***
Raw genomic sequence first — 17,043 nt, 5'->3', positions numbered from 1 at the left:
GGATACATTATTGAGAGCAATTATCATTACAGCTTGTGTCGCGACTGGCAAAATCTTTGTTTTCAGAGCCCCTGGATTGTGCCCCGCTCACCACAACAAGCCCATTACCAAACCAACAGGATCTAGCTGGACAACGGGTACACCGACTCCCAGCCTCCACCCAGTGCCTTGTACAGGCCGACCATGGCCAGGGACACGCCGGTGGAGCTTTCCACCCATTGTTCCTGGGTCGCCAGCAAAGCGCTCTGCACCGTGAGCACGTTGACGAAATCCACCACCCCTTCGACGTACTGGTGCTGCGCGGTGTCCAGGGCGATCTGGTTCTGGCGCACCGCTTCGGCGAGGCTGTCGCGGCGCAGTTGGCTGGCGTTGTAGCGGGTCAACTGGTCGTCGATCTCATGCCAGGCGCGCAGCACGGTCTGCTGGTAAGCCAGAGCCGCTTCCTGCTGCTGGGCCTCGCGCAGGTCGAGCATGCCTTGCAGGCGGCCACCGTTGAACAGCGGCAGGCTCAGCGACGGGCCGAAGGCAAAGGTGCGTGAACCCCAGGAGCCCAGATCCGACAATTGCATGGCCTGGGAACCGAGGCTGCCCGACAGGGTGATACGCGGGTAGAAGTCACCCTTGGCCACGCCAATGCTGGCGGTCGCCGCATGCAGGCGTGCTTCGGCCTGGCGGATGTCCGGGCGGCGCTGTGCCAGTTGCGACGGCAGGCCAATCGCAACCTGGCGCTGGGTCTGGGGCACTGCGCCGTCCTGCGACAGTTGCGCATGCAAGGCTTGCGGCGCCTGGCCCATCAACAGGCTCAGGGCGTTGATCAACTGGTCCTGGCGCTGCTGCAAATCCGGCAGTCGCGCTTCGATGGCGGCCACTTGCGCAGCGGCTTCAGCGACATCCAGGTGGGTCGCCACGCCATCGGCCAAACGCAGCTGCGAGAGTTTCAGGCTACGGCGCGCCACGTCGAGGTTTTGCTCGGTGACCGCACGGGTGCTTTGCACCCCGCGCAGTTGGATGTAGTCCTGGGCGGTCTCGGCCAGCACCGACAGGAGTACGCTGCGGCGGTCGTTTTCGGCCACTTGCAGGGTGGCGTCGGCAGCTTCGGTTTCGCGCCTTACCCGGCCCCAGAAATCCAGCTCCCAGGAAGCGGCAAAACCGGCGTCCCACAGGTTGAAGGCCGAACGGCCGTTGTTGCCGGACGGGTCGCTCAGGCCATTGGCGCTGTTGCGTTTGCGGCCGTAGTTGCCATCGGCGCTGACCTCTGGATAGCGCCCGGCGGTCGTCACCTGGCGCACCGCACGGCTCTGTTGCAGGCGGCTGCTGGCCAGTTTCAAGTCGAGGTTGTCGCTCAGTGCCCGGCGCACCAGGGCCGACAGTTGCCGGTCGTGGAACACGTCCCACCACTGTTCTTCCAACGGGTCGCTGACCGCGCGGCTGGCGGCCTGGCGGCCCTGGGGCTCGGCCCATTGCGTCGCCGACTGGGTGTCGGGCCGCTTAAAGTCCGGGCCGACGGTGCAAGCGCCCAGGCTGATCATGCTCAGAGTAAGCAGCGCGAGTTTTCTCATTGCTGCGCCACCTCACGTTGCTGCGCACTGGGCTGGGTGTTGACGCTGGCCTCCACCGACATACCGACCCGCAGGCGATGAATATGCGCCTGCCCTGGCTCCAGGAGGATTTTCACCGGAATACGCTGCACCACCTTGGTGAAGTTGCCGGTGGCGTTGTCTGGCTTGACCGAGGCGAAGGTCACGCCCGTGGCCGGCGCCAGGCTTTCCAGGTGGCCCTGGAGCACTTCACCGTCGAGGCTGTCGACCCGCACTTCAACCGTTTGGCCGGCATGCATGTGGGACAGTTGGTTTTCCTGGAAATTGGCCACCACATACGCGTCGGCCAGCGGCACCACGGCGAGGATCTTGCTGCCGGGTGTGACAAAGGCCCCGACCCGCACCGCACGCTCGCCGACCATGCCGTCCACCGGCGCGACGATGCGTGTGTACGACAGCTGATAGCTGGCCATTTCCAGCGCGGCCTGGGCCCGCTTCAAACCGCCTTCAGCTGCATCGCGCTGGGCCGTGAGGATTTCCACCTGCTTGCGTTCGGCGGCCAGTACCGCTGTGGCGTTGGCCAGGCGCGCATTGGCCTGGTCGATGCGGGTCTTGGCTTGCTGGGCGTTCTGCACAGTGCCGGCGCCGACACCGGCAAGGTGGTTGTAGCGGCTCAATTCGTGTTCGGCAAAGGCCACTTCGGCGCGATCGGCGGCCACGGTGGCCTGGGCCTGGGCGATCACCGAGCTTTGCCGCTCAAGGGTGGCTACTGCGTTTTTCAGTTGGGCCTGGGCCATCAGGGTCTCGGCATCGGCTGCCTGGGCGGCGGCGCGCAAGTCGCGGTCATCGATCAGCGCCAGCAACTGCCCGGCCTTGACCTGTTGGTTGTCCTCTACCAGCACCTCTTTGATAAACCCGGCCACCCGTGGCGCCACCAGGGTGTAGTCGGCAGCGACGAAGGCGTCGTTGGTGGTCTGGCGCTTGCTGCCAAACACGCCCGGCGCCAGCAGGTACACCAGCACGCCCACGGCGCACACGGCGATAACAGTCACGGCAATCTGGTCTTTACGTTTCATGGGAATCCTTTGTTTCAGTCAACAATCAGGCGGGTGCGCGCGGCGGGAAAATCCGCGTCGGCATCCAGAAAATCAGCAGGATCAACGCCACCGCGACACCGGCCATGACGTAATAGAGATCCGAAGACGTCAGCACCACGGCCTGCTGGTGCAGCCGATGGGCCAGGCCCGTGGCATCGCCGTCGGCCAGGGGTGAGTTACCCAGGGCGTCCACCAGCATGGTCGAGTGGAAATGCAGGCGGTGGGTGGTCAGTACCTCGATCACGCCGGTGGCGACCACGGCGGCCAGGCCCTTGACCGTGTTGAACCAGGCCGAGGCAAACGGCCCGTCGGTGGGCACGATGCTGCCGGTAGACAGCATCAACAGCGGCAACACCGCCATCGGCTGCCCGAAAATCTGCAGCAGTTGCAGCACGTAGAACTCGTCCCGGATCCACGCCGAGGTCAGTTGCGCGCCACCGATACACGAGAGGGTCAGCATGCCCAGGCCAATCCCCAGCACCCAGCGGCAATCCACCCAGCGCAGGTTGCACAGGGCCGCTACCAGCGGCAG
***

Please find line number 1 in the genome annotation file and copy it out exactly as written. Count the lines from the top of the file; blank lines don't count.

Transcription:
Raw genomic sequence first — 17,043 nt, 5'->3', positions numbered from 1 at the left: